Former SeaWorld trainer Jeffrey Ventre blamed Tilikum for Brancheau’s death, but the truth begins with the wild orca’s capture near Iceland in 1983. At just 2 years old, he was torn from his mother and their ocean home and sent to the rundown marine park Sealand of the Pacific. Food was withheld from him as a training technique, and he endured attacks from the two dominant female orcas, whom he was forced to live with. After years of performing eight shows a day, seven days a week, Tilikum dragged Sealand trainer Keltie Byrne to the bottom of the pool, where he and the other orcas stripped her of all her clothing and left bite marks and bruises on her skin. It took nearly two hours to retrieve her body. Not long after Keltie’s death, Sealand closed its doors, and its orcas were purchased by SeaWorld.
“My understanding of the animal’s past was very limited. In fact, there had been 30 incidents between killer whales, and trainers prior to my being hired at the park. And I didn’t know about any of them until after I left SeaWorld. So I think that’s a serious mistake on SeaWorld’s part that they weren’t letting people know the history of all the animals.”
History Repeats Itself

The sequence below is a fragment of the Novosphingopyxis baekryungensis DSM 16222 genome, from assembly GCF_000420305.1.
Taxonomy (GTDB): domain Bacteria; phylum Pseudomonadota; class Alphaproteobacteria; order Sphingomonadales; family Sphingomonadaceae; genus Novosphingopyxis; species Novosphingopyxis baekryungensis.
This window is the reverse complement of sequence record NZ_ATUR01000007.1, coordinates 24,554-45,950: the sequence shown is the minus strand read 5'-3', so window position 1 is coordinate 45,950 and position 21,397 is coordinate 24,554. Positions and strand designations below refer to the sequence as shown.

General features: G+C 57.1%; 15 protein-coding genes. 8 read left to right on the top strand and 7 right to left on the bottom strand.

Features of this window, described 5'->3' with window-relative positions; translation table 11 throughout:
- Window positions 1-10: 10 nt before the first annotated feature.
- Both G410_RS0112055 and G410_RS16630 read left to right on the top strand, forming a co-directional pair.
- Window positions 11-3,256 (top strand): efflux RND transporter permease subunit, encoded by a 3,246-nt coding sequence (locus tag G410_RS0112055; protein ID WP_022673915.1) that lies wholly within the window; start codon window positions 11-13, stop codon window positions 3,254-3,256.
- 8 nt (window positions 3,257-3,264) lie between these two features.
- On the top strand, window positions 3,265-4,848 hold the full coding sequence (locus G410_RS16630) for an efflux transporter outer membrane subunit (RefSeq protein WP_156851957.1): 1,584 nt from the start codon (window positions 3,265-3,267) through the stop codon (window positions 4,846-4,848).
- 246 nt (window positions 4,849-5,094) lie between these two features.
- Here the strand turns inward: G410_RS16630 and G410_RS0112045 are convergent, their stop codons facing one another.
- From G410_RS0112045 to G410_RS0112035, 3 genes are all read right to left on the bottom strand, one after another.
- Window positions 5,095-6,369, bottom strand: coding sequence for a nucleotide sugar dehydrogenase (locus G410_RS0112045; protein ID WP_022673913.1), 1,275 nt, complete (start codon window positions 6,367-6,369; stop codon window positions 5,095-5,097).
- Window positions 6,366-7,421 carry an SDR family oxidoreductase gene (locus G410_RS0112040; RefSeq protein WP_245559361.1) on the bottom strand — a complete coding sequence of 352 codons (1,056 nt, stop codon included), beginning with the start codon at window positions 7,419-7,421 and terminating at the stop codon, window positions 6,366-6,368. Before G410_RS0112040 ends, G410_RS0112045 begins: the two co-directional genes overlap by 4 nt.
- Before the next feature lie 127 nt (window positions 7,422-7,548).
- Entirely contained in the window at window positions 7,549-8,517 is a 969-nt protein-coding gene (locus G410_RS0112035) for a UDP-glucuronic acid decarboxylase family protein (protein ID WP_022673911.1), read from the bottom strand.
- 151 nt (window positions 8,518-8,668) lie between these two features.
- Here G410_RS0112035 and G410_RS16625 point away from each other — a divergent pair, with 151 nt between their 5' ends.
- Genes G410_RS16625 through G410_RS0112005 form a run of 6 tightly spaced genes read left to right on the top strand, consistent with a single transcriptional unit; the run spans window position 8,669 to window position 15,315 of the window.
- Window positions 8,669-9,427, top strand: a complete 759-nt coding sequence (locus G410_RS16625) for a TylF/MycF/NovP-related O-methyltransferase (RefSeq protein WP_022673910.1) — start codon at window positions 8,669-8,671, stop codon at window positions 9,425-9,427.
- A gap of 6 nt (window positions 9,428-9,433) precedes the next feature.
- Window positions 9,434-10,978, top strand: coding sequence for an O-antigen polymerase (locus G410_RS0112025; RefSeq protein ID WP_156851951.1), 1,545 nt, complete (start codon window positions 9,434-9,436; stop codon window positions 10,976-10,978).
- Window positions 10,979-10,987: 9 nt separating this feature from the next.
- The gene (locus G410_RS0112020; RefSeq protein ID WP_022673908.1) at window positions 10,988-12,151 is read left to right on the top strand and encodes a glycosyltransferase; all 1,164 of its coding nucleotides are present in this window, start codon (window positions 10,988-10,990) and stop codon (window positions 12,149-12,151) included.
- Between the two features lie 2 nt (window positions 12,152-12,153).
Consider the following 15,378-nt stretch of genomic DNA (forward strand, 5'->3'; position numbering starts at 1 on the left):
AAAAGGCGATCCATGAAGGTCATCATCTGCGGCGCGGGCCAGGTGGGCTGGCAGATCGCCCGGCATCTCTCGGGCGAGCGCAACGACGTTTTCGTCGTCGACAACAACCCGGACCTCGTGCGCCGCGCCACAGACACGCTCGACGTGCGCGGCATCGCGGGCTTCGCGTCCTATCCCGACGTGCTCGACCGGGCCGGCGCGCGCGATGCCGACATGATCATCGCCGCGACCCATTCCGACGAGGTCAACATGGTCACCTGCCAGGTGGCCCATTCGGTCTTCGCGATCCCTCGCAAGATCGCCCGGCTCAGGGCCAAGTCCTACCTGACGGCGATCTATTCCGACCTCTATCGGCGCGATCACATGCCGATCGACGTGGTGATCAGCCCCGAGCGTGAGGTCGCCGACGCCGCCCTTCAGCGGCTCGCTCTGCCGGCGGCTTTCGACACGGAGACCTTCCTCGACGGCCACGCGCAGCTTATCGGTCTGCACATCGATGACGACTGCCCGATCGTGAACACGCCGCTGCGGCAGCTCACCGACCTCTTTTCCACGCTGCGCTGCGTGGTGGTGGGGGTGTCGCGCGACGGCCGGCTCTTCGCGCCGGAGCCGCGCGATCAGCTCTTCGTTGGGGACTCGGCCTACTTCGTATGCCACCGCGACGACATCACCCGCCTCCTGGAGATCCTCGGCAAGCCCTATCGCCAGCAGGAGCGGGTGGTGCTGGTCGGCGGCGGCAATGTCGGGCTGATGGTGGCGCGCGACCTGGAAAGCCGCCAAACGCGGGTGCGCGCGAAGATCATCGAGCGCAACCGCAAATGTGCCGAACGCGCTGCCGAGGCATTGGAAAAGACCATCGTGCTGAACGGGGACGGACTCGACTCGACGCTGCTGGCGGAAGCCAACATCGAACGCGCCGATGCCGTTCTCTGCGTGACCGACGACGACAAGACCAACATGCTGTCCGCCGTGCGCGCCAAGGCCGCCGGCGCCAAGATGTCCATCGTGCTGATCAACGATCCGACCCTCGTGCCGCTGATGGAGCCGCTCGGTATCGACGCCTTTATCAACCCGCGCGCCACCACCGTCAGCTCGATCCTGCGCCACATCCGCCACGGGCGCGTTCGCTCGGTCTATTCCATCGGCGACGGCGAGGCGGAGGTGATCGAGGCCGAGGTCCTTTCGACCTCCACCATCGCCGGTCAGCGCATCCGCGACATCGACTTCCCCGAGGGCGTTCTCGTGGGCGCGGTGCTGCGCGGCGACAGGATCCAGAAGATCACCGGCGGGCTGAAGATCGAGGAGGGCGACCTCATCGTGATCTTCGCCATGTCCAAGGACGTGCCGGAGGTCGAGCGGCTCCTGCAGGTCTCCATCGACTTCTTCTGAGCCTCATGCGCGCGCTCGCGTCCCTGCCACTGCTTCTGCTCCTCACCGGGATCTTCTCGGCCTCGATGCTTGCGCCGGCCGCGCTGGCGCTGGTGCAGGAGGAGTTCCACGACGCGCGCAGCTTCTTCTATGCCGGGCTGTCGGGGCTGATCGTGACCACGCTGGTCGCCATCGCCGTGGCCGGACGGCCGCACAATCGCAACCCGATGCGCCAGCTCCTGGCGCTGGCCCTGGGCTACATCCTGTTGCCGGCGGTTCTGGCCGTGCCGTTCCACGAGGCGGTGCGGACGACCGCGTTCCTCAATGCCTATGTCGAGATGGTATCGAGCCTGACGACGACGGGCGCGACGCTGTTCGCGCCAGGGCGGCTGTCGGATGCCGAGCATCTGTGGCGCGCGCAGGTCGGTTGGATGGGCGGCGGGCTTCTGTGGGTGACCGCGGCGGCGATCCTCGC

As Dawn Brancheau lay next to Tilikum, petting him in just a few inches of water, she likely had no reason to suspect that she was about to be torn apart. According to one of SeaWorld’s own employees, the event was unpredictable and the orca gave no indication that he was about to grab her. Even if Brancheau had spotted signs that Tilikum might act aggressively, would SeaWorld’s star performer have done anything differently? Maybe not—trainers were expected to continue performances, regardless of any signs that an orca might act out.
In one case, trainers ended a show after an orca began to ignore signals, swim rapidly, and grab at one of the trainer’s arms. In response, SeaWorld’s vice president for animal training criticized their actions in a two-page document claiming that the show should not have been ended early because it brought unnecessary attention to the incident. He argued that the trainers should have used other resources before canceling the show, despite SeaWorld’s official position that trainers could end a show at any time if they felt uncomfortable.
Why were SeaWorld trainers being forced to interact so closely with these enormous wild mammals? This was precisely the issue at the center of the Occupational Safety and Health Administration’s (OSHA) investigation. The agency cited SeaWorld for multiple violations and demanded that the company stop putting trainers at risk by making them interact with orcas during shows.
The Truth Comes Out